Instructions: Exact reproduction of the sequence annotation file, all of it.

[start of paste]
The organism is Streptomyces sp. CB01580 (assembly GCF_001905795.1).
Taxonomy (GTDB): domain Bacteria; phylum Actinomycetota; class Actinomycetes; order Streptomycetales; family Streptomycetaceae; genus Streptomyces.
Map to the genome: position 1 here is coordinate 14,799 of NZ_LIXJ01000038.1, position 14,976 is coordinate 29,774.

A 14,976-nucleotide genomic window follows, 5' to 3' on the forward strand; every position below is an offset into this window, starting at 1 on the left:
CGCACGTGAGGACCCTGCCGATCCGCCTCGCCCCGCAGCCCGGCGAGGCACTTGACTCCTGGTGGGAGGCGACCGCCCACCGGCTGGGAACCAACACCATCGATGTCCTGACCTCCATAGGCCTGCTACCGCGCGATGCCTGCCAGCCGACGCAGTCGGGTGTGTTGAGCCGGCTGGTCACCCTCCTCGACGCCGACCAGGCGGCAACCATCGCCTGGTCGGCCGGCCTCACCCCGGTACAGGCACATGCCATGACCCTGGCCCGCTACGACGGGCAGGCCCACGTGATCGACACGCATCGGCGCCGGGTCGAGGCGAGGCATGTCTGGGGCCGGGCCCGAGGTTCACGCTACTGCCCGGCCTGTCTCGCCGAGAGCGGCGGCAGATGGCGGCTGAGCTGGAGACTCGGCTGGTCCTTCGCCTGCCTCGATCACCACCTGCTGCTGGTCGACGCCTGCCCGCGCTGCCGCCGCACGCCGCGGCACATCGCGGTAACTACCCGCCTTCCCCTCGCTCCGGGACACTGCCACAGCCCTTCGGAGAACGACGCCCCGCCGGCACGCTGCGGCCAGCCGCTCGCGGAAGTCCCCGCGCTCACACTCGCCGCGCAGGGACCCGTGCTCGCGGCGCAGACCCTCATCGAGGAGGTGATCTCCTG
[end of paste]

The organism is Streptomyces sp. CB01580 (assembly GCF_001905795.1).
Taxonomy (GTDB): domain Bacteria; phylum Actinomycetota; class Actinomycetes; order Streptomycetales; family Streptomycetaceae; genus Streptomyces.
Map to the genome: position 1 here is coordinate 14,799 of NZ_LIXJ01000038.1, position 14,976 is coordinate 29,774.

A 14,976-nucleotide genomic window follows, 5' to 3' on the forward strand; every position below is an offset into this window, starting at 1 on the left:
CGCACGTGAGGACCCTGCCGATCCGCCTCGCCCCGCAGCCCGGCGAGGCACTTGACTCCTGGTGGGAGGCGACCGCCCACCGGCTGGGAACCAACACCATCGATGTCCTGACCTCCATAGGCCTGCTACCGCGCGATGCCTGCCAGCCGACGCAGTCGGGTGTGTTGAGCCGGCTGGTCACCCTCCTCGACGCCGACCAGGCGGCAACCATCGCCTGGTCGGCCGGCCTCACCCCGGTACAGGCACATGCCATGACCCTGGCCCGCTACGACGGGCAGGCCCACGTGATCGACACGCATCGGCGCCGGGTCGAGGCGAGGCATGTCTGGGGCCGGGCCCGAGGTTCACGCTACTGCCCGGCCTGTCTCGCCGAGAGCGGCGGCAGATGGCGGCTGAGCTGGAGACTCGGCTGGTCCTTCGCCTGCCTCGATCACCACCTGCTGCTGGTCGACGCCTGCCCGCGCTGCCGCCGCACGCCGCGGCACATCGCGGTAACTACCCGCCTTCCCCTCGCTCCGGGACACTGCCACAGCCCTTCGGAGAACGACGCCCCGCCGGCACGCTGCGGCCAGCCGCTCGCGGAAGTCCCCGCGCTCACACTCGCCGCGCAGGGACCCGTGCTCGCGGCGCAGACCCTCATCGAGGAGGTGATCTCCTG